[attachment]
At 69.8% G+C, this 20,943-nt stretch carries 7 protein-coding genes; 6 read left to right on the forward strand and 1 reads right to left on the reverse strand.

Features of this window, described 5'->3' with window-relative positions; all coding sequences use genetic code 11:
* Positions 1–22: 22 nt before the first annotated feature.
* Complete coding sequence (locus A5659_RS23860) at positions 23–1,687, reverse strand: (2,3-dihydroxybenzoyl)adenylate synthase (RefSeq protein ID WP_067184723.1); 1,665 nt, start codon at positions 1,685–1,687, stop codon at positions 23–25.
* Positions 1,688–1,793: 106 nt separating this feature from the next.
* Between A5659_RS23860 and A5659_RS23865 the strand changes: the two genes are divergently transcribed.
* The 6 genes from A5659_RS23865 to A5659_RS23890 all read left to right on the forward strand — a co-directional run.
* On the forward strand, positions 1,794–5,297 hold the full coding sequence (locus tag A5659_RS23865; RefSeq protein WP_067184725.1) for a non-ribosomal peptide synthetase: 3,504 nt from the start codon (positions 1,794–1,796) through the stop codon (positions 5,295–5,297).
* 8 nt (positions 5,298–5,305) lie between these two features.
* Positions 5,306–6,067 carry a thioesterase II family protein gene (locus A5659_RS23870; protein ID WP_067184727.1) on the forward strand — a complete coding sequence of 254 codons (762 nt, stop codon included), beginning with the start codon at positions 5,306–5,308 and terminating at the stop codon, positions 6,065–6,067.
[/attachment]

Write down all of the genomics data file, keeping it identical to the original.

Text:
At 69.8% G+C, this 20,943-nt stretch carries 7 protein-coding genes; 6 read left to right on the forward strand and 1 reads right to left on the reverse strand.

Features of this window, described 5'->3' with window-relative positions; all coding sequences use genetic code 11:
* Positions 1–22: 22 nt before the first annotated feature.
* Complete coding sequence (locus A5659_RS23860) at positions 23–1,687, reverse strand: (2,3-dihydroxybenzoyl)adenylate synthase (RefSeq protein ID WP_067184723.1); 1,665 nt, start codon at positions 1,685–1,687, stop codon at positions 23–25.
* Positions 1,688–1,793: 106 nt separating this feature from the next.
* Between A5659_RS23860 and A5659_RS23865 the strand changes: the two genes are divergently transcribed.
* The 6 genes from A5659_RS23865 to A5659_RS23890 all read left to right on the forward strand — a co-directional run.
* On the forward strand, positions 1,794–5,297 hold the full coding sequence (locus tag A5659_RS23865; RefSeq protein WP_067184725.1) for a non-ribosomal peptide synthetase: 3,504 nt from the start codon (positions 1,794–1,796) through the stop codon (positions 5,295–5,297).
* 8 nt (positions 5,298–5,305) lie between these two features.
* Positions 5,306–6,067 carry a thioesterase II family protein gene (locus A5659_RS23870; protein ID WP_067184727.1) on the forward strand — a complete coding sequence of 254 codons (762 nt, stop codon included), beginning with the start codon at positions 5,306–5,308 and terminating at the stop codon, positions 6,065–6,067.